Tuesday, December 18, 2018
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United States v. Stitt / United States v. Sims (17-765/17-766)


Source: Circus Circus

United States v. Stitt and United States v. Sims are cases to be argued in the October 2018 sitting of the Supreme Court. Both these cases deal with the enhancement provision in the Armed Career Criminal Act (ACCA), 18 U.S.C. § 924(e), specifically the inclusion of burglary as a ‘violent offense’. The statute says:

In the case of a person who violates section 922(g) of this title and has three previous convictions by any court […] for a violent felony or a serious drug offense, or both, committed on occasions different from one another, such person shall be fined under this title and imprisoned not less than fifteen years. […] the term “violent felony” means any crime punishable by imprisonment for a term exceeding one year […] that […] is burglary, 18 U.S.C. § 924(e)(2)(B)

The question brought before the Court is, “Whether burglary of a nonpermanent or mobile structure that is adapted or used for overnight accommodation can qualify as “burglary” under the Armed Career Criminal Act of 1984.”

The case that serves as precedent is Taylor v. United States (1990). When the ACCA was first established in 1984, Congress included a definition of ‘burglary’ in the relevant statute. However, when the act was amended in 1986, Congress omitted the definition. The Court was asked to provide a definition for the clause ‘is burglary’, which is the same definition used in the context of ACCA enhancement clause proceedings. The Court in Taylor rejected use of individual state definitions due to their disjointed nature, which would produce different results in different states even for the same conduct. Similarly, it rejected the common law definition of burglary, citing its arcane, inapplicable nature. However, it formulated a contemporary definition based on previous sources. This definition included two primary components:

We conclude that a person has been convicted of burglary for purposes of a 924(e) enhancement if he is convicted of any crime, regardless of its exact definition or label, having the basic elements of unlawful or unprivileged entry into, or remaining in, a building or structure, with intent to commit a crime. Taylor v. United States (1990) (emphasis added)

The Court has made it explicitly clear in Taylor v. United States (1990) that automobiles are categorically excluded from the definition of burglary, “A few States’ burglary statutes, however, as has been noted above, define burglary more broadly, e. g., by eliminating the requirement that the entry be unlawful, or by including places, such as automobiles and vending machines, other than buildings.” The suggestion that because of the limited number of states that adopt such statutes, automobiles still may count in the definition of ‘generic burglary’ is improper – regardless of the number of states, the Court has deemed them overbroad within the context of 924(e) enhancements. Furthermore, regardless of if a vehicle is used for the purposes of accommodation or not does not change the fact it is an automobile. The Court, by omission, does not seem to intend an exception. By applying stare decisis, the Court should conclude that they should be exempted.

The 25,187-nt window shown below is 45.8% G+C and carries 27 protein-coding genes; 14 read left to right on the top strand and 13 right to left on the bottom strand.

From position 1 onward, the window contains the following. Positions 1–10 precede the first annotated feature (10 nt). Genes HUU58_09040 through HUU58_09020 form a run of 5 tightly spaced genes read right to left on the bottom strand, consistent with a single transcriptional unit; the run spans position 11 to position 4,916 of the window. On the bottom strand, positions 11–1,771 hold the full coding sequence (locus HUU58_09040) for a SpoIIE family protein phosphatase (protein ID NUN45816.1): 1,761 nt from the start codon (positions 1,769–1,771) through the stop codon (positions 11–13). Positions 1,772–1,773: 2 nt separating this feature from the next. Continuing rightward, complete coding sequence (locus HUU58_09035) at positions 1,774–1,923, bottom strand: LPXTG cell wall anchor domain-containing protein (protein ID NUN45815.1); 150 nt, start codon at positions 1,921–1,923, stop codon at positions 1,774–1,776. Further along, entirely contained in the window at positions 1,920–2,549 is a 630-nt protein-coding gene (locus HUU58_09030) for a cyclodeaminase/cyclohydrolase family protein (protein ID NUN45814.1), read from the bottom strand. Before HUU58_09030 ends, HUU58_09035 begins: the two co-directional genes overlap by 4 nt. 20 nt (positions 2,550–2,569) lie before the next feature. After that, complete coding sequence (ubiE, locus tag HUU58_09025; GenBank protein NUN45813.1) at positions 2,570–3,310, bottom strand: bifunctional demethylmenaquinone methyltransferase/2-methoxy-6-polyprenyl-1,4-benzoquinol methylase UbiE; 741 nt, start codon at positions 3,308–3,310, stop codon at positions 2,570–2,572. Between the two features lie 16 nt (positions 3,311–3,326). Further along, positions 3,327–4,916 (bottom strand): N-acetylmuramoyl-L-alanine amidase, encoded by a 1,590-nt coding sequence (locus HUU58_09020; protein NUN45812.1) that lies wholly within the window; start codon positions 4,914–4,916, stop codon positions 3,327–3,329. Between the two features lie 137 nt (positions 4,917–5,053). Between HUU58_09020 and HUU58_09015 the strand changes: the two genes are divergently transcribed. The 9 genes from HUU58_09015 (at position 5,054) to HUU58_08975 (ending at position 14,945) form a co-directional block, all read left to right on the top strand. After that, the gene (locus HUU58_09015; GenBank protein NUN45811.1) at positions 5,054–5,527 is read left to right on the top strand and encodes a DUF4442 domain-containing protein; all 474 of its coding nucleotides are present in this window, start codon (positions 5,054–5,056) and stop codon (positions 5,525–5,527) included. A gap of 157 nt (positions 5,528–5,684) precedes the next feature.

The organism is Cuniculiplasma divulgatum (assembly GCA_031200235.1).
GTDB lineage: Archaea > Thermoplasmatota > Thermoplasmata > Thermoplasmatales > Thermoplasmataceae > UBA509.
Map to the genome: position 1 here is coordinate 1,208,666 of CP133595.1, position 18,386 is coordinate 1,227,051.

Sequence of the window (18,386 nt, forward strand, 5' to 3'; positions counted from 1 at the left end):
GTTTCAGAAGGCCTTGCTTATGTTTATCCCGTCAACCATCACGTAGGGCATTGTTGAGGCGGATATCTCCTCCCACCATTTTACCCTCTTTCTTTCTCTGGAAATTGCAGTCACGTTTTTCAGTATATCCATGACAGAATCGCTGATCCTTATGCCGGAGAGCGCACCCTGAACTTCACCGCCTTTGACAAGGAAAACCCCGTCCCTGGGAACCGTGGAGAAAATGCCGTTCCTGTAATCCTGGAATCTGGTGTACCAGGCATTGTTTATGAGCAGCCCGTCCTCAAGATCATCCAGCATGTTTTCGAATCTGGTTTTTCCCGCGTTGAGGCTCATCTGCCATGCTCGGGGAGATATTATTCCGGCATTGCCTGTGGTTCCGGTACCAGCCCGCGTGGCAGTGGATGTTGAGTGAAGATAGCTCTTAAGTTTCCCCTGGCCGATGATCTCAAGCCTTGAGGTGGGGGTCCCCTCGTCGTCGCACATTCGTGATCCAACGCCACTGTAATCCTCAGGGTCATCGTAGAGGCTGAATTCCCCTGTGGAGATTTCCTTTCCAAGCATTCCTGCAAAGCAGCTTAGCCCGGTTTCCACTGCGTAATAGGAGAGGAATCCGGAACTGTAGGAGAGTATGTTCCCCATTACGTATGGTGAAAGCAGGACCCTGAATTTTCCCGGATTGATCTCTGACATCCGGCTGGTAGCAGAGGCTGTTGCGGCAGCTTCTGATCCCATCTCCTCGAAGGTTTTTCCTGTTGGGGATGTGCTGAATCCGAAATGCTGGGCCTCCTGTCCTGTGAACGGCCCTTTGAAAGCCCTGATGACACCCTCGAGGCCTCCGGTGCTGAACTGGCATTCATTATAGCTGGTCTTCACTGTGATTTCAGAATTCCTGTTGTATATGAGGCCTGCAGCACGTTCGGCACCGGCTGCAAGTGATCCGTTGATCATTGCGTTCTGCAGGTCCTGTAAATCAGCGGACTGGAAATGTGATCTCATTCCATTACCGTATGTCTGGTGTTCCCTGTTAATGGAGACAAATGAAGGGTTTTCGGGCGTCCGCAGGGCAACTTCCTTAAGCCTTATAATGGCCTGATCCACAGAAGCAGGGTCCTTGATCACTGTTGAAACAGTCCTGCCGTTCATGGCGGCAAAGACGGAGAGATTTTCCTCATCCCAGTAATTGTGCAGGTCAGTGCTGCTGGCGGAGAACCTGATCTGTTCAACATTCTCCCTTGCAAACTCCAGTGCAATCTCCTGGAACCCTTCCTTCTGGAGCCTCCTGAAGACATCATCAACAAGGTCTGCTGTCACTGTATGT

In its brief, the government suggests that a car should be included in the definition of ‘building or structure’. A car does not fit the common law definition of a building or structure. While contemporary statutes sometimes include vehicles as buildings, it is improper to treat classical structures, such as houses or shops, and vehicles in the same domain. In looking towards an analogous situation, the Court has never recognized similar Fourth Amendment protections for houses and vehicles. Therefore, their categorization in a single group would contradict one area of law with another. This separation also defeats the government’s argument that, even though the Taylor court inferred no congressional intent to reject, the 1984 definition is operable and supports their case, as it required burglary of a building.

The legislative history is inapplicable to overnight accommodation automobiles, and it reveals that the ACCA was created to discourage generic burglary due to the possible harm to occupants inside, as burglars would be prepared to use whatever force necessary. Although homes are not occupied every second of their existence, they are occupied for a sufficiently long time to create a risk of harm to occupants. However, Sims noted in their brief that motor homes were occupied a meagre nineteen days in the year. This implies negated risk and does not fulfill the original legislative purpose.

The Court should affirm the decision of the lower courts, finding in favor of Stitt and Sims, and remand for resentencing.

Sources

Taylor v. United States (1990)

Brief of Respondent Stitt, at https://www.supremecourt.gov/DocketPDF/17/17-765/59388/20180814133144856_Brief.pdf

Brief of Respondent Sims, at https://www.supremecourt.gov/DocketPDF/17/17-765/59469/20180814163051174_1%20-%20Sims%20-%20Brief%20for%20Respondent.pdf

Brief of Petitioner United States, at https://www.supremecourt.gov/DocketPDF/17/17-765/51424/20180626164915138_17-765tsUnitedStates.pdf

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